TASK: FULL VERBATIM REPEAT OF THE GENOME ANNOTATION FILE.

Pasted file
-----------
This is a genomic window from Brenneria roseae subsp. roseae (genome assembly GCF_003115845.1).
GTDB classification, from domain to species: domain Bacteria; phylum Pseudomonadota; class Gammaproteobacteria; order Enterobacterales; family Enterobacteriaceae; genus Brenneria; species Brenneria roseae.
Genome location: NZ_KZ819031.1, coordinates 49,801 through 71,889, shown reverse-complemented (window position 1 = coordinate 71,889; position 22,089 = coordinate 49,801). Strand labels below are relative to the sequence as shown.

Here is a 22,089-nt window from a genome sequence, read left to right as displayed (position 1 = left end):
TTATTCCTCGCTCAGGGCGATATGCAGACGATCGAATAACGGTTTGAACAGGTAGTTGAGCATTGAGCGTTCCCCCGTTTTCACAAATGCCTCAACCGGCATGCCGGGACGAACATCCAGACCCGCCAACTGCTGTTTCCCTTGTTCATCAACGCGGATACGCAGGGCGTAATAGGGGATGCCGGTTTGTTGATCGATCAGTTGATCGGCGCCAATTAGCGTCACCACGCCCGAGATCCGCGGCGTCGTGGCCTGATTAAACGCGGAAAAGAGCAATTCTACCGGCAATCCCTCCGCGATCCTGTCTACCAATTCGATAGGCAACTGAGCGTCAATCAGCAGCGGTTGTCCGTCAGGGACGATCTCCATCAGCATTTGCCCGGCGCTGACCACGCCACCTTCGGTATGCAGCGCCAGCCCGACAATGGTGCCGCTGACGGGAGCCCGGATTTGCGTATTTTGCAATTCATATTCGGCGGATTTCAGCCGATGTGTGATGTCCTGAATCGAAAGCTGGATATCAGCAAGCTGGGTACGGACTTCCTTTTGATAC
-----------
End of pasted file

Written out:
This is a genomic window from Brenneria roseae subsp. roseae (genome assembly GCF_003115845.1).
GTDB classification, from domain to species: domain Bacteria; phylum Pseudomonadota; class Gammaproteobacteria; order Enterobacterales; family Enterobacteriaceae; genus Brenneria; species Brenneria roseae.
Genome location: NZ_KZ819031.1, coordinates 49,801 through 71,889, shown reverse-complemented (window position 1 = coordinate 71,889; position 22,089 = coordinate 49,801). Strand labels below are relative to the sequence as shown.

Here is a 22,089-nt window from a genome sequence, read left to right as displayed (position 1 = left end):
TTATTCCTCGCTCAGGGCGATATGCAGACGATCGAATAACGGTTTGAACAGGTAGTTGAGCATTGAGCGTTCCCCCGTTTTCACAAATGCCTCAACCGGCATGCCGGGACGAACATCCAGACCCGCCAACTGCTGTTTCCCTTGTTCATCAACGCGGATACGCAGGGCGTAATAGGGGATGCCGGTTTGTTGATCGATCAGTTGATCGGCGCCAATTAGCGTCACCACGCCCGAGATCCGCGGCGTCGTGGCCTGATTAAACGCGGAAAAGAGCAATTCTACCGGCAATCCCTCCGCGATCCTGTCTACCAATTCGATAGGCAACTGAGCGTCAATCAGCAGCGGTTGTCCGTCAGGGACGATCTCCATCAGCATTTGCCCGGCGCTGACCACGCCACCTTCGGTATGCAGCGCCAGCCCGACAATGGTGCCGCTGACGGGAGCCCGGATTTGCGTATTTTGCAATTCATATTCGGCGGATTTCAGCCGATGTGTGATGTCCTGAATCGAAAGCTGGATATCAGCAAGCTGGGTACGGACTTCCTTTTGATAC